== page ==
Have been following this advice of gulping 8 glasses of water daily thinking that it’s good for us? Not exactly correct according to the research, published in the Proceedings of the National Academy of Sciences in the United States of America.
Actual amount of water needed depends person to person. Find what it does to our brain and body after reaching the hydration limit and how dangerous it is to ignore the simple feeling of over-drinking.
Drinking excess liquid activates a protective swallowing inhibition within the brain, study found. But forcing yourself to drink more than what your body needs overrides the mechanism and puts people at risk of potentially fatal condition called Hyponatremia, also known as water toxicity, scientists claim.
For the study, the researchers put 20 people in functional MRI (fMRI) scanners and asked them to rate the effort level required to swallow small amounts of water under two different conditions—after exercising, when they were thirsty; and later, after they’d already drank about a liter of water.
The results showed a three-fold increase in effort swallowing after over-drinking in both the cases. When the body is flooded with water, sodium levels can become abnormally low- a condition called Hyponatremia that can lead to lethargy, nausea, seizures, and even death. People who lose a lot of sodium through sweat and don’t replenish their levels (with salt or an electrolyte beverage) are especially at risk.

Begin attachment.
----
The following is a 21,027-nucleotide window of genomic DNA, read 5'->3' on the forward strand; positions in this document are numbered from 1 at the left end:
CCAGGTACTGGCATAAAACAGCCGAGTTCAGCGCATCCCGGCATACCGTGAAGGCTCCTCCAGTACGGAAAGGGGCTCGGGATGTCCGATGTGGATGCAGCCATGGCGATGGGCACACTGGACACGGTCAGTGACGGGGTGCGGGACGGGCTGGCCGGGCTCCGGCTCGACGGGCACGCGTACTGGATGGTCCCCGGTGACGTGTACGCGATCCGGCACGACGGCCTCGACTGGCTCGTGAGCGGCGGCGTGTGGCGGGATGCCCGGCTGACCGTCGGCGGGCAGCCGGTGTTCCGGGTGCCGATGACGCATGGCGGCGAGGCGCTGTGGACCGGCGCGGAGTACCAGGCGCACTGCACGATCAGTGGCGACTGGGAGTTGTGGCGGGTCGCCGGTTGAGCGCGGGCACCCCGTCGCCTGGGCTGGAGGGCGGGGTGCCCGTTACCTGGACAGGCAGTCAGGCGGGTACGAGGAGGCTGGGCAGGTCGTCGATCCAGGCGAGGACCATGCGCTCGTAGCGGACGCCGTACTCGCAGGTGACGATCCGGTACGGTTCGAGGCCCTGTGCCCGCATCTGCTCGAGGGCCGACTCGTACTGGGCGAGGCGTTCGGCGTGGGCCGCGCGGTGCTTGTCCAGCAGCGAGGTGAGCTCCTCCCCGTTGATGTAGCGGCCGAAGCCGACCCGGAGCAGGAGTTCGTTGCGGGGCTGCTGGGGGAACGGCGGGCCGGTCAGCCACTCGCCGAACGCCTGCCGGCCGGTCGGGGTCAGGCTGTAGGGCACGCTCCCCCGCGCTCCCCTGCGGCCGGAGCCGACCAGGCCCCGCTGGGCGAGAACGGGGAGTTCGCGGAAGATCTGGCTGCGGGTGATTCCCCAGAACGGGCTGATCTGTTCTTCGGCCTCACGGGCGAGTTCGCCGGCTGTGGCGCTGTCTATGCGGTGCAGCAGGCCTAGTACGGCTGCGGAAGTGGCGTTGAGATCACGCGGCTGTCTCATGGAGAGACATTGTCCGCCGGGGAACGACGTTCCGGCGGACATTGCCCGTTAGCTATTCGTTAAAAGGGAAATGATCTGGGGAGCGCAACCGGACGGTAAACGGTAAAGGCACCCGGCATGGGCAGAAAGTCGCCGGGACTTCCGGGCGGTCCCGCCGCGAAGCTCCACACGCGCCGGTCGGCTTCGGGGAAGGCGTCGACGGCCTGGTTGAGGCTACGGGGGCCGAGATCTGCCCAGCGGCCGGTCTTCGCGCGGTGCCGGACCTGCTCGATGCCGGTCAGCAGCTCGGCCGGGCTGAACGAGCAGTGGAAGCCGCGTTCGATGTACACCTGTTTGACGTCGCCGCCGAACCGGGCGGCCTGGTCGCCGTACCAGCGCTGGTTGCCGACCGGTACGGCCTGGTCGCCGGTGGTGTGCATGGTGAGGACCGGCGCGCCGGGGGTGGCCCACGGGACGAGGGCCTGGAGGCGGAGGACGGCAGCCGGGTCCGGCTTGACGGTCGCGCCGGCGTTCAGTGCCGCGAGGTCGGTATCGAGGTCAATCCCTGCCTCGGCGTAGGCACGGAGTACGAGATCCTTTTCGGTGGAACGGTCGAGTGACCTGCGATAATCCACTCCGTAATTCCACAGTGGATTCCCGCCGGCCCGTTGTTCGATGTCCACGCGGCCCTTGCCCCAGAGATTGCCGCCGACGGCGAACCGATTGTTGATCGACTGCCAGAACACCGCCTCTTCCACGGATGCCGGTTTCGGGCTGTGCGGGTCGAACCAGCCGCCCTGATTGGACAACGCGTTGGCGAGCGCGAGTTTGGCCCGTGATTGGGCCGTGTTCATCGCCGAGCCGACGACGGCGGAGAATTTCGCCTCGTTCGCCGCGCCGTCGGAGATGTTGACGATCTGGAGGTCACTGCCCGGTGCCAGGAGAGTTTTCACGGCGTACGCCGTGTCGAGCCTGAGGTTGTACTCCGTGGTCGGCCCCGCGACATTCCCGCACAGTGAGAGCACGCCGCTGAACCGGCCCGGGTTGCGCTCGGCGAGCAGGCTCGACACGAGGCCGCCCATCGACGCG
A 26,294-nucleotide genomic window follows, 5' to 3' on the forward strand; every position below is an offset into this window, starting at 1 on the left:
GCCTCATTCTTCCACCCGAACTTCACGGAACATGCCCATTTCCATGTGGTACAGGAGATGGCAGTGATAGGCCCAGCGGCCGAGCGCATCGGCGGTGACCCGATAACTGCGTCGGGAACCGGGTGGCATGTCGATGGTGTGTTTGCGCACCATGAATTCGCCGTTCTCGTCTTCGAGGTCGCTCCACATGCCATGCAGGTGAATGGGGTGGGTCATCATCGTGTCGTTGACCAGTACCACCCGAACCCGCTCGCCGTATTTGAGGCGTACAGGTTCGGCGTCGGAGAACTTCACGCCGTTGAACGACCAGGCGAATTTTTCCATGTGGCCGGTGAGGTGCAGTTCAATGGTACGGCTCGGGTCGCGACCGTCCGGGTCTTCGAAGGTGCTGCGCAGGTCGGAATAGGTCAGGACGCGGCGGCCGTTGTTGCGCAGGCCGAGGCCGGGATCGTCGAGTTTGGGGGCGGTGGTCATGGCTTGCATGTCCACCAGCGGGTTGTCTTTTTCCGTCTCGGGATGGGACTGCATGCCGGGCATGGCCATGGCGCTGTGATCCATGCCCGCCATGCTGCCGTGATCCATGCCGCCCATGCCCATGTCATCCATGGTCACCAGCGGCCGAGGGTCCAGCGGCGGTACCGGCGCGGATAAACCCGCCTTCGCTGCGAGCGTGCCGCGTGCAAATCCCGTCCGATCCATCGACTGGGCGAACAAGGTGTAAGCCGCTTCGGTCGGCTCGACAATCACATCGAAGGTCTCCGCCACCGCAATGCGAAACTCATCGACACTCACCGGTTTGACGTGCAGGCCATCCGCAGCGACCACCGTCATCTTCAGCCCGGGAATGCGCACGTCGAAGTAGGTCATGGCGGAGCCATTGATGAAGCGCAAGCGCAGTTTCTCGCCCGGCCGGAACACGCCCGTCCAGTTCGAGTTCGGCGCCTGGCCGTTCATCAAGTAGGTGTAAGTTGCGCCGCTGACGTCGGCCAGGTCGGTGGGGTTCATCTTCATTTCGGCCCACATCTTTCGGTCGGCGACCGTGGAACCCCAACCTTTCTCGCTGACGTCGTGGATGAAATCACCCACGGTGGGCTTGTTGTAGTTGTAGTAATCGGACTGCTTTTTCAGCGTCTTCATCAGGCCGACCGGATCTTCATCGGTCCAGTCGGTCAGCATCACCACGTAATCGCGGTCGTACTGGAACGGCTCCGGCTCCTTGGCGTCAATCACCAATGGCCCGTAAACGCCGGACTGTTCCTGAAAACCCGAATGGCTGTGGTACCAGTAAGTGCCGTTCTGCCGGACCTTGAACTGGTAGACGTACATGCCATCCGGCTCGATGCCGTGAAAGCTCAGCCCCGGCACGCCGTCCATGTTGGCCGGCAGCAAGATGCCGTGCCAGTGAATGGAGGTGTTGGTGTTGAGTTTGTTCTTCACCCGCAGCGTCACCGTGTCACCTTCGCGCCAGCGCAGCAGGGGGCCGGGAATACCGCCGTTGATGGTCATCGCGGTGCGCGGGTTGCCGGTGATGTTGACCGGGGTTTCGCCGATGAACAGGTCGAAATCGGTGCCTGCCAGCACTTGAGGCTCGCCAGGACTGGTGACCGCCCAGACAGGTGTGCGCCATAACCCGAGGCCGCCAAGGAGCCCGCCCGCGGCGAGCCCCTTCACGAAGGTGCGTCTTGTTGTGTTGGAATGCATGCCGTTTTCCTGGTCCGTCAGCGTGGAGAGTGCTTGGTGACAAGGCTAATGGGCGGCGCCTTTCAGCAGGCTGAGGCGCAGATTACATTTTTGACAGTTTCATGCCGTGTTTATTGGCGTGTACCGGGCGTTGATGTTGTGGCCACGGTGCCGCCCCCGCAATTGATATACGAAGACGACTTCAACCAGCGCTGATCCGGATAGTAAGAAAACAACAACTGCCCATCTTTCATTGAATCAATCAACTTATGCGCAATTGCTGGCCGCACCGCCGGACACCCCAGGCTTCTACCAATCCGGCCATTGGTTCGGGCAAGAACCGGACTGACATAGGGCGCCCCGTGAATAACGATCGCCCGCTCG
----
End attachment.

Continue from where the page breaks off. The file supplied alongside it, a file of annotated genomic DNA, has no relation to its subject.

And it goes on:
Of course, not drinking enough water is also a common problem in athletes, and in non-athletes as well. Mild dehydration may not lead directly to serious health problems, but it has been linked to low energy levels, headaches, constipation, and even obesity.
However, Lead researcher Dr Michael Farrell, from Monash University, Melbourne, said elderly people often don’t consume enough and should watch their intake of fluids.
If water enters the body more quickly than it can be removed then electrolytes in the blood become diluted. This causes the water to travel through the blood and pass into cells and organs such as the brain – affecting its ability to function.
So how much fluid should you get every day? The Institute of Medicine recommends that men aim for 125 ounces and women aim for 91 ounces a day, but that includes water from foods and other beverages—like juice, tea, and yes, even coffee—as well. That number can also vary based on your age, weight, other health conditions, and how active (and how sweaty) you are.
In short, says Farrell, don’t try to force anything. “Just drink according to thirst rather than an elaborate schedule,” he said. “If we just do what our body demands us to we’ll probably get it right.”